"Do you think from this point at around $208 by the end of October it will be closer to $275 or closer to your $100"
I think it will probably be about equal distance (between 180 and 200).
"The same as the odds if it getting to 275 by then."
Do you think from this point at around $208 by the end of October it will be closer to $275 or closer to your $100 which you say you know will happen. (And we all know how unreliable your "knowing" things has been in the past).
btw $275 was simply an example. I won't mind just $274.
"What if it is a 49.9% loss"
For that to happen the stock would have to be around $100. What do you feel is the likelihood of that happening. If it isn't very likely why would anyone worry about that? No more so that say getting on an airplane and fretting over whether it is going to crash or not.
If it is likely, he might want to hear about it. Roughly what % probability would you say it is, then?
Don't buy on margin and only have huge, huge gains. Not talking about today either. I mean when the stock is over $300 or $400, which ever wipes you out eventually. You think it won't get to a certain price but then you end up wrong, just as you thought it would go from $35 to $14 and it went over $240 instead before.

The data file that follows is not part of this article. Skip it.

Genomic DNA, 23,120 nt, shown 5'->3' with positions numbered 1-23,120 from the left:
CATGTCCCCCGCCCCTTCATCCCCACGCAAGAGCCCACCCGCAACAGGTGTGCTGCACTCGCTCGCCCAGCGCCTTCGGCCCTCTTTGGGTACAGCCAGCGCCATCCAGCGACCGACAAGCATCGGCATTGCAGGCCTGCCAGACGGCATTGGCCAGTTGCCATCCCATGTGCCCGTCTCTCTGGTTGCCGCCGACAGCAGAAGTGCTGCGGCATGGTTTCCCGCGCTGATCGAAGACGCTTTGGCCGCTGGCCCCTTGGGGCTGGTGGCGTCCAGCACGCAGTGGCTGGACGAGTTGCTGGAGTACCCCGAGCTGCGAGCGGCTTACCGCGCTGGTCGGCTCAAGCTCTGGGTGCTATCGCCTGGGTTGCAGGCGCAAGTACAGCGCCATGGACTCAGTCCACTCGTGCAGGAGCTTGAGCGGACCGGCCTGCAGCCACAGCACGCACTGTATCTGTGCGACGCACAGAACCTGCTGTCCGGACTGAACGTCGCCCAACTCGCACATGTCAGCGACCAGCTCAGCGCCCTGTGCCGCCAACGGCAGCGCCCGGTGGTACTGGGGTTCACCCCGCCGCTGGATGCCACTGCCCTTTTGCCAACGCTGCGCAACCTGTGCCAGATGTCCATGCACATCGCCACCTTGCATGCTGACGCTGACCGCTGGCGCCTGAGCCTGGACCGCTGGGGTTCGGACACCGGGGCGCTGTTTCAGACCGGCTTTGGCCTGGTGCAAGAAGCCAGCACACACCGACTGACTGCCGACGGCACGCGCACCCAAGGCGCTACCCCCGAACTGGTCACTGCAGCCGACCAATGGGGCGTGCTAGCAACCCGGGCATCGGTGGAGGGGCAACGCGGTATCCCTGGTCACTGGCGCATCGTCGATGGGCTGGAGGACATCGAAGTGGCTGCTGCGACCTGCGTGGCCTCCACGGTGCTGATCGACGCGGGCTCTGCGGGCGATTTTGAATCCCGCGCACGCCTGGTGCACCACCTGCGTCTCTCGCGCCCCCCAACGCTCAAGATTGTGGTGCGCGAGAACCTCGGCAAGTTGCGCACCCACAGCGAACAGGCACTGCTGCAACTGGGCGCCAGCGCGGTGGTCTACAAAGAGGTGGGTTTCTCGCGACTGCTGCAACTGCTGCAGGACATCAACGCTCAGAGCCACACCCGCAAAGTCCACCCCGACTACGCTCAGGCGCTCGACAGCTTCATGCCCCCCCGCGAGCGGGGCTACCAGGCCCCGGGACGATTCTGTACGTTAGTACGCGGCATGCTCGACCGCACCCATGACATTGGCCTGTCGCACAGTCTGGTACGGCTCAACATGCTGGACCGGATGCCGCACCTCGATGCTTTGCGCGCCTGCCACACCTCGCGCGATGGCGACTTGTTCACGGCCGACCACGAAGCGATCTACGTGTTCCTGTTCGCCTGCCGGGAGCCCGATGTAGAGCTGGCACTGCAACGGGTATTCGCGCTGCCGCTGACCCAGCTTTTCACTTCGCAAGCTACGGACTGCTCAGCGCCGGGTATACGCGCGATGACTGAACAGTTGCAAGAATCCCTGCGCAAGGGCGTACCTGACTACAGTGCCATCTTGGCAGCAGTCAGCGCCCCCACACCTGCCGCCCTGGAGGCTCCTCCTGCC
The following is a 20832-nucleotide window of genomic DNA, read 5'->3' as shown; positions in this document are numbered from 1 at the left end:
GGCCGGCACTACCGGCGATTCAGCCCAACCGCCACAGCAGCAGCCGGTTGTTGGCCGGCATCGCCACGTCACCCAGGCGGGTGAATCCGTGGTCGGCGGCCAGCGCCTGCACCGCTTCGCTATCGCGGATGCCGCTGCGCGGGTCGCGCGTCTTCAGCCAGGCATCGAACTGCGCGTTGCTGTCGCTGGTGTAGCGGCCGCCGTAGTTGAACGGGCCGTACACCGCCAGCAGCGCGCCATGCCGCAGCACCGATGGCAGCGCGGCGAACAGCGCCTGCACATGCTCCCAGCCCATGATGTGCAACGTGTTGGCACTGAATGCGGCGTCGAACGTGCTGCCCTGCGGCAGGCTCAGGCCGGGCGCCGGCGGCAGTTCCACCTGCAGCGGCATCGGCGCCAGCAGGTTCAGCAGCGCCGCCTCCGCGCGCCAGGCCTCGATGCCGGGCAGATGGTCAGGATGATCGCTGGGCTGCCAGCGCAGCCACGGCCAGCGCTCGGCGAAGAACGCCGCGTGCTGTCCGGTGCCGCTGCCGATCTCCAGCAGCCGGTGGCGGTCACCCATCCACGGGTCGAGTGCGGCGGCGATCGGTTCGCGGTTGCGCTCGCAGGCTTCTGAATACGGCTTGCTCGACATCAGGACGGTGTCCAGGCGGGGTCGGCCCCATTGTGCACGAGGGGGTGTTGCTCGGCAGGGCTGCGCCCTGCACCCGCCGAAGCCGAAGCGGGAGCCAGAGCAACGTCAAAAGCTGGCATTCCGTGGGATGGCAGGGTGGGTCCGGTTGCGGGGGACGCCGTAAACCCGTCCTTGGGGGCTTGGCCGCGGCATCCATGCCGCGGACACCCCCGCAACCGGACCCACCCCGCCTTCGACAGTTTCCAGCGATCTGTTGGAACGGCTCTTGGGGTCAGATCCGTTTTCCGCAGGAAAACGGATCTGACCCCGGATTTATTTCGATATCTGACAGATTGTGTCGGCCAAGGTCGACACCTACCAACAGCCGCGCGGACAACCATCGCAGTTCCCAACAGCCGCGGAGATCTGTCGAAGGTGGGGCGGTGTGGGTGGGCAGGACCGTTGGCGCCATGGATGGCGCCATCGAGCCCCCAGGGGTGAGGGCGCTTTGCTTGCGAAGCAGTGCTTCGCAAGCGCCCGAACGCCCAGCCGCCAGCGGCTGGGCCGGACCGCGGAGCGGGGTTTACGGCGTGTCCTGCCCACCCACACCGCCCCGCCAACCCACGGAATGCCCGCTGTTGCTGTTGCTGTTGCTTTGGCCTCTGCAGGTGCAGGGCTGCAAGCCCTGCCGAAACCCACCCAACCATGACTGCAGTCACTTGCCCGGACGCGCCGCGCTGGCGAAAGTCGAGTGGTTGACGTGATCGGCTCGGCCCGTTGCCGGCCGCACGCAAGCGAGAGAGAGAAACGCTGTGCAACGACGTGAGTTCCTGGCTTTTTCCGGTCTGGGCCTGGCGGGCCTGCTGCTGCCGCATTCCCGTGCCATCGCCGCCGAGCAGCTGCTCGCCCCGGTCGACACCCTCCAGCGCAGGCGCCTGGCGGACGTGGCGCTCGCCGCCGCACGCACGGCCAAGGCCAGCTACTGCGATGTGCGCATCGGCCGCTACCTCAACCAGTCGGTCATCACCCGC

Then any recent buyer will get to average in at a much lower cost.
It would be similar to what has happened in the past. If the price went straight from 90 to 210, from a few years ago then he'd have a 133% gain today. But since the stock went from 90 to 35 first, if he cost averaged, he'd have many more shares, so hence a greater dollar amount in gains today, but also a 233% gain per share.
So losing over 49% for such a short time is great news to someone long and doesn't bother him at all. It excites and encourages him to buy more. If he's focused on the long term, that is, and not just one month. By short time, what I mean is it was under 90 for a few months. It was over 90 for several years after that.
You aren't very good at math.